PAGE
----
It's fourth down on the 10 yard line with 5 seconds left of the last game of the Super Bowl and Elon Musk just fired the kicker.
It's because of Tesla's save the world initiative that investors have cleared the way for the young automaker to succeed, but some have been left weary over the fact that its success has sometimes come with a side of controversy. Much of that controversy centers around the Model 3, the entry-level electric car that's touted as the vehicle responsible for ushering the future of transportation. Just last week, it was discovered that Elon Musk's Model 3 production claims were inconsistent with likely output according to Tesla's own tax documents.
Now, as Reuters reports, Tesla has fired about 400 of its employees during a time that its own CEO claims labels a "production hell." The news comes as a surprise given that a company needs all hands on deck when trying to pull off one of the larger production ramp-ups in recent memory, but both the automaker and its former employees are claiming that's exactly what's happened. "It's about 400 people ranging from associates to team leaders to supervisors. We don't know how high up it went," said a former Tesla assembly line worker, who did not want to be identified. Tesla said the reason for the mass layoffs is a company-wide performance review that found some employees performing at unsatisfactory levels.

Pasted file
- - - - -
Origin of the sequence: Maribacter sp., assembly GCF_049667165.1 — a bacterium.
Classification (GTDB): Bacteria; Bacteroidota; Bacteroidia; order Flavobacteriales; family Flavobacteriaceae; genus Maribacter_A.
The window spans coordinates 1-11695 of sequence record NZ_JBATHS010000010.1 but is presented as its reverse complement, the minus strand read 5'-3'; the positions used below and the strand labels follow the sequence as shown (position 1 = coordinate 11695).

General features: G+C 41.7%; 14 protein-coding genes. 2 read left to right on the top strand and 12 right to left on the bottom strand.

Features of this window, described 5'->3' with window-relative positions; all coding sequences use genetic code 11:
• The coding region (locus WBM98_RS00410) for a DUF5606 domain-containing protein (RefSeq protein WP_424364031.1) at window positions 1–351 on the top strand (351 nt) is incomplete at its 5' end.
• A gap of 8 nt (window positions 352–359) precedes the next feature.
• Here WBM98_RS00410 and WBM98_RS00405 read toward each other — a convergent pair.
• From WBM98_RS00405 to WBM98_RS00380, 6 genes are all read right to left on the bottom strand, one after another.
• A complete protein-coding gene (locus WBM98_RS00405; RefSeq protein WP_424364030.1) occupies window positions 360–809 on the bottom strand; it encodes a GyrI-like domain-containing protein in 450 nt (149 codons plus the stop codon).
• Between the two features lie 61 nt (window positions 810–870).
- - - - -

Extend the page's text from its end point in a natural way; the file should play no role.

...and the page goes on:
However, Reuters' source claimed that he had never been given a bad review in the past. According to Mercury News, Tesla also laid off some engineers and managers but gave some current employees promotions and bonuses. Tesla claims that the firings weren't layoffs due to downscaling and that it hopes to fill a "vast majority" of the vacancies with new workers. Many affected workers said that the dismissals came without warning and have shunted worker morale to new lows. That could prove to be a concern to those paying attention to Tesla's spat with factory workers. The automaker has famously been against its workers forming unions and some workers have complained of low wages and unfair labor practices.
Anti-union efforts coupled with these firings and the fact that works feel the need to remain anonymous in order to avoid repercussions makes it seem as if Tesla's culture is one that puts its genius leaps and bounds at the expense of its workers. Tesla refutes that stance, saying the reshuffling boosts company morale because it rewards high performing employees. Regardless of how the Tesla team feels about the changes, there's little doubt that firing at least 400 of 33,000 workers during a time that Tesla needs to be working at maximum productivity raises eyebrows, in part because it could signal that Tesla is having major problems with Model 3 production and needs to take drastic action to turn things around.
As Kelley Blue Book and Autotrader managing editor Michael Harley put it, "A major change in staff – whether dismissal or layoff – is an indication that there is an upper level movement to put the [Model 3 development] train back on the tracks." For the sake of the other 32,600 workers, let's hope Tesla gets it right.